Caring for Our Children (CFOC)

Chapter 6: Play Areas/Playgrounds and Transportation

6.5 Transportation

6.5.3 Vehicles Passenger Vans

Child care facilities that provide transportation to children, parents/guardians, staff, and others should avoid the use of fifteen-passenger vans whenever possible. Other vehicles, such as vehicles meeting the definition of a “school bus,” should be used to fulfill transportation of child passengers in particular. Conventional twelve- to fifteen-passenger vans cannot be certified as school buses by the National Highway Traffic Safety Administration (NHTSA) standards (2,4), and thus cannot be sold or leased, as new vehicles, to carry students on a regular basis. Caregivers/teachers should be knowledgeable about the laws of the state(s) in which their vehicles, including passenger vans, will be registered and used.
Fifteen-passenger vans are more likely to be involved in a single-vehicle rollover crash than any other type of vehicle (1). Fifteen-passenger vans typically have seating positions for a driver and fourteen passengers. The risk of a rollover crash is greatly increased when ten or more people ride in a fifteen-passenger van (1). This increased risk occurs because the passenger weight raises the vehicle’s center of gravity and causes it to shift rearward. As a result, the van has less resistance to rollover and handles differently from other commonly driven passenger vehicles, making it more difficult to control in an emergency situation (3). Occupant restraint use is especially critical because large numbers of people die in rollover crashes when they are partially or completely thrown from the vehicle. The National Highway Traffic Safety Administration (NHTSA) estimates that people who wear their seat belts are about 75% less likely to be killed in a rollover crash than people who do not.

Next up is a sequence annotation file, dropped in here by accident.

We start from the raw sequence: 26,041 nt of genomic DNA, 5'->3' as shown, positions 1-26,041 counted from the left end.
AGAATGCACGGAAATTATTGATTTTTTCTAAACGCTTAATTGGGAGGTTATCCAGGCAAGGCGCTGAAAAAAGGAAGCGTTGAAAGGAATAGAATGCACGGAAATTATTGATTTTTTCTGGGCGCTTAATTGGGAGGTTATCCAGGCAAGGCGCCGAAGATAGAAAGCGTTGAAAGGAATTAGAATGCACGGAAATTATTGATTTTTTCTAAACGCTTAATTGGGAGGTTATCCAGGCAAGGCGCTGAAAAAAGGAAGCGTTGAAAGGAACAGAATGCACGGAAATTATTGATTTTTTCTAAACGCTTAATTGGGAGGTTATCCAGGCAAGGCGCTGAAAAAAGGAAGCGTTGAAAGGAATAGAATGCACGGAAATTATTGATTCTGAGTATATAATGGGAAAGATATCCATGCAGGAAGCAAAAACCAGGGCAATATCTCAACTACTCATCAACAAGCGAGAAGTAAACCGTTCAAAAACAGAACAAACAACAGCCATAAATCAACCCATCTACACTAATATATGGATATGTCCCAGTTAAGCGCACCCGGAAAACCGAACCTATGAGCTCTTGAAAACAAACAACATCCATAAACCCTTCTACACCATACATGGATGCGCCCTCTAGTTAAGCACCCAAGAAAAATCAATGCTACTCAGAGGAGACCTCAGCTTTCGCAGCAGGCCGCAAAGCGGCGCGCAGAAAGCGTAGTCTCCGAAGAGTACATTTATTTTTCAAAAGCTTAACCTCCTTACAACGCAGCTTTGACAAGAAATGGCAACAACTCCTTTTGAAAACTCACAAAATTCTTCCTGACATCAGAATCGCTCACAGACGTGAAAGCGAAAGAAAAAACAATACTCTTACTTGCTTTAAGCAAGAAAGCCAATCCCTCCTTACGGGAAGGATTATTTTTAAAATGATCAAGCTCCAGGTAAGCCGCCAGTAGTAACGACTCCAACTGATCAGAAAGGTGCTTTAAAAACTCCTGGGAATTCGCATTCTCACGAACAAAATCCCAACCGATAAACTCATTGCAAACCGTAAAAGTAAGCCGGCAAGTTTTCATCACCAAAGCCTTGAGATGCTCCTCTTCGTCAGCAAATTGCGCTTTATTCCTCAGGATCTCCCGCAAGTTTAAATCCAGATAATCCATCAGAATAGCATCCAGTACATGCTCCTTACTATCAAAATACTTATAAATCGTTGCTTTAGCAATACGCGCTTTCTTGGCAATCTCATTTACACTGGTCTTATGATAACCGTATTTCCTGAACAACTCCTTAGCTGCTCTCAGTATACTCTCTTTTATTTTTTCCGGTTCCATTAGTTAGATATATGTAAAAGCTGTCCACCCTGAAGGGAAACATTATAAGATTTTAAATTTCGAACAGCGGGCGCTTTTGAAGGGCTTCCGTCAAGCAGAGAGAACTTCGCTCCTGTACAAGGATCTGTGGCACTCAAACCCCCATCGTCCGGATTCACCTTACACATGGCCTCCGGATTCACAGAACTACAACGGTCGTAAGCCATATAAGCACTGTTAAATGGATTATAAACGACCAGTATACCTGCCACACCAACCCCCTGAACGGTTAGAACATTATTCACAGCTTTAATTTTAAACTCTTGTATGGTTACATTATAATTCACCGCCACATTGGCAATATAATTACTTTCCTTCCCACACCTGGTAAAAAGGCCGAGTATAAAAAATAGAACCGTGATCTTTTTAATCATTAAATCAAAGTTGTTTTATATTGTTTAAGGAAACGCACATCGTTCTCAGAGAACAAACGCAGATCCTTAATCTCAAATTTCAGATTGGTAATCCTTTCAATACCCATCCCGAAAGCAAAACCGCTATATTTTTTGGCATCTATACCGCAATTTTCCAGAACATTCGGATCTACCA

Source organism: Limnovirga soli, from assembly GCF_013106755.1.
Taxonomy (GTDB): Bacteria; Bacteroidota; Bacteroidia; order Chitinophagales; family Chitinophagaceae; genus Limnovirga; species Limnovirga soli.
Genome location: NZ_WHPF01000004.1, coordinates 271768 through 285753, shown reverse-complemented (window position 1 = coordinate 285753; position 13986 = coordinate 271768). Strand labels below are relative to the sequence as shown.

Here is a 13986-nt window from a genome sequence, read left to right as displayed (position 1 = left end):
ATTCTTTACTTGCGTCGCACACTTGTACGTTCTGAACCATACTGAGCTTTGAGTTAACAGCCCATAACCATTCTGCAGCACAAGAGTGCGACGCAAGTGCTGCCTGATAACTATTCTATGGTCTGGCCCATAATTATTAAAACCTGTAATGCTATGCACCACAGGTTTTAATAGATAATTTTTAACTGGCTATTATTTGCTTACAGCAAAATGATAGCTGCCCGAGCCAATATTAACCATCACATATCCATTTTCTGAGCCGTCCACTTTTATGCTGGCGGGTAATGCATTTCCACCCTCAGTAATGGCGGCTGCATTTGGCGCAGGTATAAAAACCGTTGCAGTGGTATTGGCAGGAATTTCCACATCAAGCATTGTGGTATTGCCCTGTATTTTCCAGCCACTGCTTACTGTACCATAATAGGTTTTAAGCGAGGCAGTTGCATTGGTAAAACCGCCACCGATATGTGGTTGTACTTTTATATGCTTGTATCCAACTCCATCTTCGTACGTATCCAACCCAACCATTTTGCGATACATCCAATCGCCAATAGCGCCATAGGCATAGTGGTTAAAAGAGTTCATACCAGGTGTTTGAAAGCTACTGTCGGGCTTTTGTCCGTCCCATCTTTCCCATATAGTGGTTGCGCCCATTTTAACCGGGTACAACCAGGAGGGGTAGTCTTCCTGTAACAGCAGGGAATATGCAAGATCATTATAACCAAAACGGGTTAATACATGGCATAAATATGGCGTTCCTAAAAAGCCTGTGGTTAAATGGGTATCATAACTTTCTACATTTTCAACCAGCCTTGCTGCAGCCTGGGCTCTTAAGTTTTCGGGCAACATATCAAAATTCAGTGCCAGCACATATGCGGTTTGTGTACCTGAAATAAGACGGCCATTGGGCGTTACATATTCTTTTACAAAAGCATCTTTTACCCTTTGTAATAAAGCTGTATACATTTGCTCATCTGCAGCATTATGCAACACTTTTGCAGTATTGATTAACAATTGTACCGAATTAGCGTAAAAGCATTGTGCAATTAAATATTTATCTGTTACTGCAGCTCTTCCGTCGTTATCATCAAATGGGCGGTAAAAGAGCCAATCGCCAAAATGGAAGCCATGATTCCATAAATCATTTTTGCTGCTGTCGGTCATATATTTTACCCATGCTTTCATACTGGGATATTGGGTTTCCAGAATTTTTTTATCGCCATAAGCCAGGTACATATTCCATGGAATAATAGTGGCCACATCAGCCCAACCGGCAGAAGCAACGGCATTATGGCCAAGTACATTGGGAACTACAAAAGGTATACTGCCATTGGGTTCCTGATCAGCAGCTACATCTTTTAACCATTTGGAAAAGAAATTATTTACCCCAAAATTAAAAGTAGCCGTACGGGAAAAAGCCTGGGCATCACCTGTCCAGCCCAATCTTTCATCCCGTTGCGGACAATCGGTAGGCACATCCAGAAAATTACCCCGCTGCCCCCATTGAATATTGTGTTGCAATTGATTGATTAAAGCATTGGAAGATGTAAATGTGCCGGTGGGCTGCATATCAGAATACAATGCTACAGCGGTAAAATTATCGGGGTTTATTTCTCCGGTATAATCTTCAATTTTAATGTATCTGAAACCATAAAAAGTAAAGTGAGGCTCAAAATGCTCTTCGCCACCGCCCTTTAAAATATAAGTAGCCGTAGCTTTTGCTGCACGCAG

The NHTSA has the authority to regulate the first sale or lease of a new vehicle by a dealer. The applicable statute requires any person selling or leasing a new vehicle to sell or lease a vehicle that meets all applicable standards (6). Under NHTSA’s regulations, a “bus” is any vehicle, including a van, which has a seating capacity of eleven persons or more. The statute defines a “school bus” as any bus which is likely to be “used significantly” to transport “pre-primary, primary, and secondary” students to or from school or related events (5). A twelve- to fifteen-passenger van that is likely to be used significantly to transport students is a “school bus” by this definition, but cannot be certified as such.

State law may require school bus equipment not specified in NHTSA regulations. Each state regulates how school buses are to be used and which agencies are responsible for developing and enforcing school bus regulations. In some states, requirements for transporting public school children differ from requirements for transporting children attending private schools and non-school organizations (e.g., Head Start programs, child care agencies, etc.)

For further information about state school bus regulations, contact the applicable State Director of Pupil Transportation. A list of State Directors can be obtained at http://www or by calling 1-800-585-0340begin_of_the_skype_highlighting 1-800-585-0340 end_of_the_skype_highlighting.